This Economist report tells the real story of Edsa Dos, but Philippine electricity rates are given special mention in the evaluation of the Philippines’ investment climate. This “highest electricity costs in Asia” is a particular contribution of the Edsa Dos-Gloria Arroyo regime to the Philippines. It’s Electric Power Industry Reform Act (Epira) was hastily enacted into law in the first five months after the coup against the Estrada government, and the consequence is the economic decay that we see today. But that is only part of the story of high basic utilities, business and living costs: The Philippines began instituting the highest per cubic meter water and port services costs in Asia. Consequently, industries have shutdown, a disproportionate share of the national income went to the few family oligarchies (highlighting their special role), while hunger and poverty indexes precipitously rose.
Philippine political democracy also drastically deteriorated. From a triumph of constitutional and popular democracy in the 1998 elections the political system decayed into a constitutional travesty: The use of force and “constructive” constitutional interpretations to overturn a legitimately elected government that faithfully followed the Rule of Law and the mandate of the Constitution. All elections that followed Edsa II smacked of manipulation and outright cheating using gold, goons and guns that made “dagdag-bawas” and “Ampatuan” household words. “State of Rebellion,” “State of Emergency” and “Martial Law” were declared under the slightest pretext. The earlier decade’s improvements of the democratic process and space were all obliterated after the 2001 Edsa II. While in the same period, Indonesia, Cambodia, Laos, Vietnam all made strides in its democratic record.
All Filipinos should feel regret and remorse for the lost years since Edsa II. In regretting the nation will learn its lessons and redirect its footsteps to march forward in unity. A golden opportunity presented itself when Corazon Aquino, the Edsa I and II symbol, expressed her “death bed” regret and remorse for the error of Edsa II. That golden opportunity was quashed by her heirs when they brushed off the regret and remorse as a “joke.” Without acceptance of error there is no discernment; without discernment there is only disorientation. This is the real intent of those behind the perpetuation of the error of Edsa II in perpetrating the candidacy of the three oligarchs’ presidential bets upon whom establishment political clout, media and financial resources are being poured. Odd man out in this picture: President Estrada, candidate of the people and the masses.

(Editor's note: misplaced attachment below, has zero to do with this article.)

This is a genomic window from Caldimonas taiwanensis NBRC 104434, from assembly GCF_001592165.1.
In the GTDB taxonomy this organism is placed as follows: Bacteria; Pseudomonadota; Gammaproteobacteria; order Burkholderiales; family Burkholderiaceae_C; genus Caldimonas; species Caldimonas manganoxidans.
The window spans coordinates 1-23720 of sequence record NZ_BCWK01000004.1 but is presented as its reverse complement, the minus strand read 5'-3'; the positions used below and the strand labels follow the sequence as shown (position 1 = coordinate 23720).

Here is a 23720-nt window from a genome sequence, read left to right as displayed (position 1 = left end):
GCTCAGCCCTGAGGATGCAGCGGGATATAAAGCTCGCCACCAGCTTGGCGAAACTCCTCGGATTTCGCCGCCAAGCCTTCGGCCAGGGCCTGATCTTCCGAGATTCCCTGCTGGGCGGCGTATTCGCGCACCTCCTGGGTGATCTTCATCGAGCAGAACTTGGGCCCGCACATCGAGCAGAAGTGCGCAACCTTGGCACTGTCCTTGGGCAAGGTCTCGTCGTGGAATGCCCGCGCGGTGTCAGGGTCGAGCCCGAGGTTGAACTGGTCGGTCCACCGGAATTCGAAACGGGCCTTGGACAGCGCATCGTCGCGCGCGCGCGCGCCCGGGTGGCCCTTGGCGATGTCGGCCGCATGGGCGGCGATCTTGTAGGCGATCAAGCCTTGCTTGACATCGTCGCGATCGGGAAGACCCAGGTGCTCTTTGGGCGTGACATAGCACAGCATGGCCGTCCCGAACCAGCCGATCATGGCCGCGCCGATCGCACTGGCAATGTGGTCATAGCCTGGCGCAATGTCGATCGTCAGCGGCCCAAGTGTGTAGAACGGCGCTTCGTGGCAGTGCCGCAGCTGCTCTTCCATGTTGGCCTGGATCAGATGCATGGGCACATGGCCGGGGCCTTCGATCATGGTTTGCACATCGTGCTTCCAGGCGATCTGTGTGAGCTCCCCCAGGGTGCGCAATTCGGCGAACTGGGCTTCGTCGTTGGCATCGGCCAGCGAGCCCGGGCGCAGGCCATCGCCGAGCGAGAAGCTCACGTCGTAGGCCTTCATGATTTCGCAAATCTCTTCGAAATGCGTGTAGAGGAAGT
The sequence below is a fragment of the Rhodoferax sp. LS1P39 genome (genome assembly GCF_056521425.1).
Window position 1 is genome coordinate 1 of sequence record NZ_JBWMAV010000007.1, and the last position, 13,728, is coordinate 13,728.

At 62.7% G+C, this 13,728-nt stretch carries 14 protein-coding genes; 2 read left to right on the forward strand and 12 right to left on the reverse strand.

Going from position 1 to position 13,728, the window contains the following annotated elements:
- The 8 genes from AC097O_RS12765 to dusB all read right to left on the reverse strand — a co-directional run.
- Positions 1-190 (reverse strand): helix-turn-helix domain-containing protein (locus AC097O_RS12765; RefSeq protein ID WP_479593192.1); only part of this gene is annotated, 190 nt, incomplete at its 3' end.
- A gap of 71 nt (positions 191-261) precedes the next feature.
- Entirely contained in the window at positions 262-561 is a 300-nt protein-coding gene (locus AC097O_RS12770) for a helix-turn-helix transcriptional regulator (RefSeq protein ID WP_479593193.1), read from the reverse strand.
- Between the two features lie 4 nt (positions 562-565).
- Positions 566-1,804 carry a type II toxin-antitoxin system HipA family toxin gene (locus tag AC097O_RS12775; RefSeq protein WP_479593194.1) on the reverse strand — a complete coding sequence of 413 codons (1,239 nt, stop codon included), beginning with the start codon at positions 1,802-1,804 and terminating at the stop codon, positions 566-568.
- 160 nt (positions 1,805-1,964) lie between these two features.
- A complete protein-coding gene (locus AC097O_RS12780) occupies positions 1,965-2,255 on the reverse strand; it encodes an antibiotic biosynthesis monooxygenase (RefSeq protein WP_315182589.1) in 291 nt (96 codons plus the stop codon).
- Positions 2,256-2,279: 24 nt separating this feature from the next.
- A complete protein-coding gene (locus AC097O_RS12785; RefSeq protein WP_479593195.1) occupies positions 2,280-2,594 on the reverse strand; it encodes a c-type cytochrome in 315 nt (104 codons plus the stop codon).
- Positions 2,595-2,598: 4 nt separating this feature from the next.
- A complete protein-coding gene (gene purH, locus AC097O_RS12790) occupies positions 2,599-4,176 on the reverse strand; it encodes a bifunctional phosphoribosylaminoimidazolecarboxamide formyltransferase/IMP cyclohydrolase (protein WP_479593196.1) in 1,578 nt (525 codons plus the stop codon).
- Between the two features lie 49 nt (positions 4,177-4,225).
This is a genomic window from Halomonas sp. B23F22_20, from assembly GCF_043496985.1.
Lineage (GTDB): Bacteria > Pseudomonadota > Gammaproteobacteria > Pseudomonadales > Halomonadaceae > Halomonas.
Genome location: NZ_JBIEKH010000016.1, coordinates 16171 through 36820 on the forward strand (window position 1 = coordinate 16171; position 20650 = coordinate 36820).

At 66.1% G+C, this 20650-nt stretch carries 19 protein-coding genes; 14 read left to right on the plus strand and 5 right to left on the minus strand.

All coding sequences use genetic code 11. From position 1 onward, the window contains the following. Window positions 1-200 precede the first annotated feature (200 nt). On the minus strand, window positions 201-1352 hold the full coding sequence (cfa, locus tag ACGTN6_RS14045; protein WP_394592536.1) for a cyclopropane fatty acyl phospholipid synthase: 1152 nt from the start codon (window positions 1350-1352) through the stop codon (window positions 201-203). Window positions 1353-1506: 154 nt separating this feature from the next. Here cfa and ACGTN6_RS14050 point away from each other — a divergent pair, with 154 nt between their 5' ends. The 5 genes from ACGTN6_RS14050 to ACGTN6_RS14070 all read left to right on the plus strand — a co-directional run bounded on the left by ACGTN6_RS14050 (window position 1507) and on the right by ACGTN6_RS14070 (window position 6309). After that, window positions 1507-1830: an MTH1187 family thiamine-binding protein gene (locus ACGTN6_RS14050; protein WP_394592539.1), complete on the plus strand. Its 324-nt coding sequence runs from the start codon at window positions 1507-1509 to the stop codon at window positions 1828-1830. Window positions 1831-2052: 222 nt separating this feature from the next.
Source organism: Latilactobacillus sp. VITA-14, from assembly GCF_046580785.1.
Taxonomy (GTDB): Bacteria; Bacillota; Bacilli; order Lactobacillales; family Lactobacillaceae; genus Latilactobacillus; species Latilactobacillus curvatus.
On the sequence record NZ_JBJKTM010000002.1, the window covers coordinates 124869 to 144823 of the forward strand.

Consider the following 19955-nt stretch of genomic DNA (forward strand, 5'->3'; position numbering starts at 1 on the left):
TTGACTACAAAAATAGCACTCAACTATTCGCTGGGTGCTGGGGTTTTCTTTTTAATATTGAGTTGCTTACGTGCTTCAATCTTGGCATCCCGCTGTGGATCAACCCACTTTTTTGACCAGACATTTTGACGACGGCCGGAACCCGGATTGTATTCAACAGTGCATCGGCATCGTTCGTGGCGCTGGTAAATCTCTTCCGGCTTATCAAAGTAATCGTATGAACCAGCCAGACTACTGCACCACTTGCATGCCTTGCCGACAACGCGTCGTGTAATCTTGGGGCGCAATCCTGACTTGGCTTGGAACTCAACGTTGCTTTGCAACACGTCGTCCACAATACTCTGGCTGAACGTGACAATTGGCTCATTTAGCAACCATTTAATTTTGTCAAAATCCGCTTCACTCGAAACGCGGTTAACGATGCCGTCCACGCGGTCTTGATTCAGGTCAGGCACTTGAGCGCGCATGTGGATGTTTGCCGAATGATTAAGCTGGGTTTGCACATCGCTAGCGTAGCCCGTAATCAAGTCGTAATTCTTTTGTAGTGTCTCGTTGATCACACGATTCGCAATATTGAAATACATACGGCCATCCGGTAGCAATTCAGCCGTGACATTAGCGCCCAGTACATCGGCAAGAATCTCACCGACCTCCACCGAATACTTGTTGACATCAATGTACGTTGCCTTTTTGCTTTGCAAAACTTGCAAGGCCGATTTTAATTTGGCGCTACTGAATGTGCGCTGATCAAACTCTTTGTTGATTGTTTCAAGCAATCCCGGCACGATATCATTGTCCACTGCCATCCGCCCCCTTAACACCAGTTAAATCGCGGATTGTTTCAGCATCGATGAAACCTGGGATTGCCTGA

The task is now to recover from the wasteland of Edsa II and Gloria Arroyo. To achieve this, the nation needs leadership not of promises but of demonstrated faithfulness, to the Rule of Law, to economic sovereignty, to the welfare of the people, to standards of integrity and courage to resist tyranny and the oligarchy in the face of persecution and incarceration, with qualities of magnanimity and fecundity emanating from experience and wisdom. None of the other candidates matches Estrada’s virtues of leadership for the people and the times. The challenge is to break through all the disinformation and misinformation, the distracting din of the propaganda of mainstream media and the oligarchs’ candidates to get the message of Erap across.

(Reprinted with permission from Mr. Herman Tiu-Laurel)

SourceThe Daily Tribune